When an actor steps behind the camera to direct a film, one thing
  is a given:  He or she will elicit fine performances from the cast. Peter
  Mullan has proven an engaging yet powerful screen actor, most notably
  in Ken Loach's character study of a recovering alcoholic,
  and as the social-climbing servant Jean in Mike Figgis' underappreciated
MISS JULIE. He has been making award-winning short films for several
  years and now with his debut feature, ORPHANS, he can take his place
  alongside such accomplished hyphenates as Anjelica Huston, Robert
  Redford and Clint Eastwood. Mullan shows a flair for creating domestic
  dramas that however fanciful and/or painful contain the essential kernel
  of truth.

ORPHANS unfolds over one long dark night in the lives of the four
  Flynn siblings who have assembled on the eve of their mother's funeral.
  There's Thomas (Gary Lewis), the eldest who uses his station as a
  preemptive in grieving. He claims to have been the most devoted to their
  mother and sets out to prove it by remaining in the church overnight.
  Sheila (Rosemary Stevenson) is the only girl and has cerebral palsy which
  confines her to a wheelchair. Michael (Douglas Henshall) is the only one
  who has married and has a family of his own, although he is hardly happy.
  Finally, there's the baby, John (Stephen McCole), who, one might say,
  has "issues." An almost classical definition of familial dysfunction, these
  siblings gather at a local pub to drown their grief, become embroiled in
  a brawl that leaves Michael wounded and John swearing revenge, and
  lead to each heading off to handle their sadness in a different manner.
  Thomas fulfills his promise to spend the night at the church while an
  angry and bored Sheila sets off for home alone only to have her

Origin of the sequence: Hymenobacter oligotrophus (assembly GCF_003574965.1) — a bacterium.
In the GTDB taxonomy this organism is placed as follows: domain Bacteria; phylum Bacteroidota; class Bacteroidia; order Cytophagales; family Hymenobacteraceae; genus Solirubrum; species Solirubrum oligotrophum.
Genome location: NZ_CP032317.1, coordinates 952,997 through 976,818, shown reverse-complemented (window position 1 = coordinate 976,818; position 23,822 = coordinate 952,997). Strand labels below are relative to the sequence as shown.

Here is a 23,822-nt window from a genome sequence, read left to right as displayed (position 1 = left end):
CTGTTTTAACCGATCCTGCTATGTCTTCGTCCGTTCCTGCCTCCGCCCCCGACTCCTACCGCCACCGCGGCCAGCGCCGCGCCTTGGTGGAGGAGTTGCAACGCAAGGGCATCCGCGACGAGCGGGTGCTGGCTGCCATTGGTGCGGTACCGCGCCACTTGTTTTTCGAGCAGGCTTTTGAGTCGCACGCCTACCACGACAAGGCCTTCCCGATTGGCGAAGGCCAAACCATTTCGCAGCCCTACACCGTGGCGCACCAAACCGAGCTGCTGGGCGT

wheelchair battery go dead. John joins with a friend of questionable
  character in search of a gun to kill the man who stabbed Michael,
  and Michael returns to his home to take stock and make sure his
  own children are safe. While the family struggles with its own
  internal churning, the weather mirrors their anguish as a freak storm hits.

          Mullan, who also scripted, manages to keep the four separate
  stories moving, but it becomes clear that his interest lies mostly with
  the two younger siblings, Michael and John. Mullan relegates the repressed,
  self-centered Thomas to the church. Lewis captures the haughtiness of
  the first born, that sense of privilege and responsibility that the eldest
  often exhibits. In what is perhaps the weakest segment, he has Sheila
  accompany a young girl home as if she were a stray puppy. (Mullan
  curiously seems to lack interest in exploring this potentially fascinating
  character. It's not clear whether this is because Sheila is female or
  has cerebral palsy or both. On the other hand, he earns points for hiring
  an actress with the disease rather than an able-bodied performer.
  Stevenson does what she can within the confines of this underdeveloped
  character.) McCole is believable as the hotheaded John who channels
  his anger into revenge. But it is Henshall who has the best and most
  fully developed role, in part because Michael is the only one of the
  siblings to have married and had children. Watching this inventive,
  intense actor run a gamut of emotions is one of the high points of

          As would be expected, Mullan displays an ease with his actors
  and allows each of the principals at least one moment to shine. On the
  other hand, there are several scenes where the pacing is lethargic or
  meandering. As already noted, those with Sheila and the family who
  shelters her during the storm feel half-formed and there are additional
  ones involving John and Thomas that perhaps could have been more
  focused; an attempted robbery by the former and the latter's emotional
  breakdown while singing at a pub, for example. And the film's coda
  feels tacked on, as if a Hollywood ending was called for.

          Apparently feeling that the actors thick Scottish burrs would be
  incomprehensible to American ears,
ORPHANS has been subtitled. Be
  forewarned, though, that the subtitles don't always reflect exactly
  what's being said; in some instances, they are "translating" the essence
  of the character's words, even to the point of watering down the
  intention. ORPHANS demands attention, but if the audience is willing
  to make that effort, they will find a fascinating, if flawed look at how
  one family coped with grief.

                                  Rating:        B -
© 2006 by C. E. Murphy. All Rights Reserved.